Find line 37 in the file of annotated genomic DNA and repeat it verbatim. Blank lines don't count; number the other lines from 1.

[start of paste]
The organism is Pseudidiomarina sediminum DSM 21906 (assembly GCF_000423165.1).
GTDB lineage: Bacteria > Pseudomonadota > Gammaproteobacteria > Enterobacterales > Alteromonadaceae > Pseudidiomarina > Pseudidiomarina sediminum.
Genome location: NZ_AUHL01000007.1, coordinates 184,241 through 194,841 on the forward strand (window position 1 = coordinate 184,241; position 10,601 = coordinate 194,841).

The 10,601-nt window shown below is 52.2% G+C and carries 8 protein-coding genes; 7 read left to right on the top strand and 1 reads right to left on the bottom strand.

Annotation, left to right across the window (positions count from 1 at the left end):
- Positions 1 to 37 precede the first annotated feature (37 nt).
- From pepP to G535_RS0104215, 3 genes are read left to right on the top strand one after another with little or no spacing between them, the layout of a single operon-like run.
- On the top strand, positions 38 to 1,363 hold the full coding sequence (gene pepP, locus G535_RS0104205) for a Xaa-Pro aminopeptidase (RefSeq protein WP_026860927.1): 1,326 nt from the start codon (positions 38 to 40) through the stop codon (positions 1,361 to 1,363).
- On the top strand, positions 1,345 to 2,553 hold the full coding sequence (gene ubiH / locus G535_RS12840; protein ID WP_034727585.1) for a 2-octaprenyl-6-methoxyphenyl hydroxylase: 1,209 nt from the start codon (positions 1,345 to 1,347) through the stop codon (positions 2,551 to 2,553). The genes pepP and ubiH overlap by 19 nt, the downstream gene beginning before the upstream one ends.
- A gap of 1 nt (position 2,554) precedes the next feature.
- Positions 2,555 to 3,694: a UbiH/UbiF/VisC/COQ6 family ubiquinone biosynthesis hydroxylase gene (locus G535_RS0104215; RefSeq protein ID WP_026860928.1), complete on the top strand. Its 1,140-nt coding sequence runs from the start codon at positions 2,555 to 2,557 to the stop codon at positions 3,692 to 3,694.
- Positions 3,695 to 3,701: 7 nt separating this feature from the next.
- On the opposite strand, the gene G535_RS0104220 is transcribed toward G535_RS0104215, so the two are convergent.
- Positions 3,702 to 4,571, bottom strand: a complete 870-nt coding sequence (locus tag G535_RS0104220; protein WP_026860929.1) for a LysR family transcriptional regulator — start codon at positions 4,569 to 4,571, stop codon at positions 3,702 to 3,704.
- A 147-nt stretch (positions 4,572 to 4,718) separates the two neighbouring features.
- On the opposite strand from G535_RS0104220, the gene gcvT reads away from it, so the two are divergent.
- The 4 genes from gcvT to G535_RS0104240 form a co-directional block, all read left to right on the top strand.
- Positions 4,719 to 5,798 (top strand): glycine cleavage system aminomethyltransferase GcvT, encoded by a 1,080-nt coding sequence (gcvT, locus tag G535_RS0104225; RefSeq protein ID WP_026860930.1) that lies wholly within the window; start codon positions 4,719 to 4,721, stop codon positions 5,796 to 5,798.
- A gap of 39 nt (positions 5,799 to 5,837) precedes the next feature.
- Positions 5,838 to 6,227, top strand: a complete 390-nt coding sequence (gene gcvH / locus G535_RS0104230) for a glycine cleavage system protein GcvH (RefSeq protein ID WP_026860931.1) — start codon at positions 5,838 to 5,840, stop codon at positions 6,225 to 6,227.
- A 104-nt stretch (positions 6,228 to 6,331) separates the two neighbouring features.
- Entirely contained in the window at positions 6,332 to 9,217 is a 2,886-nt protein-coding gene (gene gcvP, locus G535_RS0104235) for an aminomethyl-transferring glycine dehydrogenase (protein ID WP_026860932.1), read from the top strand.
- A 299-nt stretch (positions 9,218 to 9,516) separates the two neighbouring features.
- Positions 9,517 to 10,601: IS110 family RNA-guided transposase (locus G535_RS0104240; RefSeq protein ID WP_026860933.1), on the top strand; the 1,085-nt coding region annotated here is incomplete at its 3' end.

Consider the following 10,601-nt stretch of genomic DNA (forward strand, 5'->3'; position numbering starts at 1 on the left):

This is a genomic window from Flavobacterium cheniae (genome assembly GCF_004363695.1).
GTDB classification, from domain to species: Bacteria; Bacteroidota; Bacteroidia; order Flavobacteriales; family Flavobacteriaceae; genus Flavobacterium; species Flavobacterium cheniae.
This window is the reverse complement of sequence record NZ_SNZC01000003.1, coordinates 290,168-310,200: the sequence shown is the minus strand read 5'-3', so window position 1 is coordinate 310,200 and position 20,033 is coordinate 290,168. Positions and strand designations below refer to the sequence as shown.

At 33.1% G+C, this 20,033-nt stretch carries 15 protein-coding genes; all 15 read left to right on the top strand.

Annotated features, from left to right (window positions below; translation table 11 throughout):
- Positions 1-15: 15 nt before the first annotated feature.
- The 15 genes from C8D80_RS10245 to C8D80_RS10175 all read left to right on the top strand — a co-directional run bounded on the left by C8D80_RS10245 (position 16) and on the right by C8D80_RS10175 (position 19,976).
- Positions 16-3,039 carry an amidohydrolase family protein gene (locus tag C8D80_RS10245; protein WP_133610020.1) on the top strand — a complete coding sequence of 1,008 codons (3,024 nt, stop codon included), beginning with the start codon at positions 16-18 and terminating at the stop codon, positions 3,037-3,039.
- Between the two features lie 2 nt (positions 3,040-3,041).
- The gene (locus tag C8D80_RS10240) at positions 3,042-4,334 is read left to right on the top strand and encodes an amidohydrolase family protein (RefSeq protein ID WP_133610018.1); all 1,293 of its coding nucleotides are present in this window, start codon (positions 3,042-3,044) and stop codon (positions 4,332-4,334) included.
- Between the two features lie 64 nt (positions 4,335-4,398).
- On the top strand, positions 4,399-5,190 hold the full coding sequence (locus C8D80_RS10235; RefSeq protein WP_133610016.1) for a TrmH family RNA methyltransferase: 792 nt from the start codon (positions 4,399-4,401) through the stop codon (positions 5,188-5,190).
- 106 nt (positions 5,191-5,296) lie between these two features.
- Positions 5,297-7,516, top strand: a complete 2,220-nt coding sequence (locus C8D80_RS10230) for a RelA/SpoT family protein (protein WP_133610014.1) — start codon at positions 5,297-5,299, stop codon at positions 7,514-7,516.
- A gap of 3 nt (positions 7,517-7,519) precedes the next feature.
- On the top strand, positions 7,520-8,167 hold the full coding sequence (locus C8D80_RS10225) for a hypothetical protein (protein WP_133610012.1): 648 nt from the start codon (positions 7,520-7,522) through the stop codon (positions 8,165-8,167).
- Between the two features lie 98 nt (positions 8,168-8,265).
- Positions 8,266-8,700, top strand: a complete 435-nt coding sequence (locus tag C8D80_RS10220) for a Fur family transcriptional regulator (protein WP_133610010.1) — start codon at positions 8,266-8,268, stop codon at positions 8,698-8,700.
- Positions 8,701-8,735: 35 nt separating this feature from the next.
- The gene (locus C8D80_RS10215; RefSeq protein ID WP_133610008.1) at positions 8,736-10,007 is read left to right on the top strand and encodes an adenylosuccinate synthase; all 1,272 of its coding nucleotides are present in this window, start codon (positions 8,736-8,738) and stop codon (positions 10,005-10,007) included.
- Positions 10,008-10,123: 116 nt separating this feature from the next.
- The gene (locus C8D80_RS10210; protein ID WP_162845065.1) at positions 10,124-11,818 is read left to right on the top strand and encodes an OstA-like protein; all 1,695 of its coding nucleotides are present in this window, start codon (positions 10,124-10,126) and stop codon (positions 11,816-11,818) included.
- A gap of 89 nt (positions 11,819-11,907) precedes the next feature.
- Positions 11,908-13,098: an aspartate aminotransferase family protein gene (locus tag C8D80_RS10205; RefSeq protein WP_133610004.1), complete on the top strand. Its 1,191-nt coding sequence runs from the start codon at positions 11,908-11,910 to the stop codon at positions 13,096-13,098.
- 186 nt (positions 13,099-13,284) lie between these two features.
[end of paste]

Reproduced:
- On the top strand, positions 4,399-5,190 hold the full coding sequence (locus C8D80_RS10235; RefSeq protein WP_133610016.1) for a TrmH family RNA methyltransferase: 792 nt from the start codon (positions 4,399-4,401) through the stop codon (positions 5,188-5,190).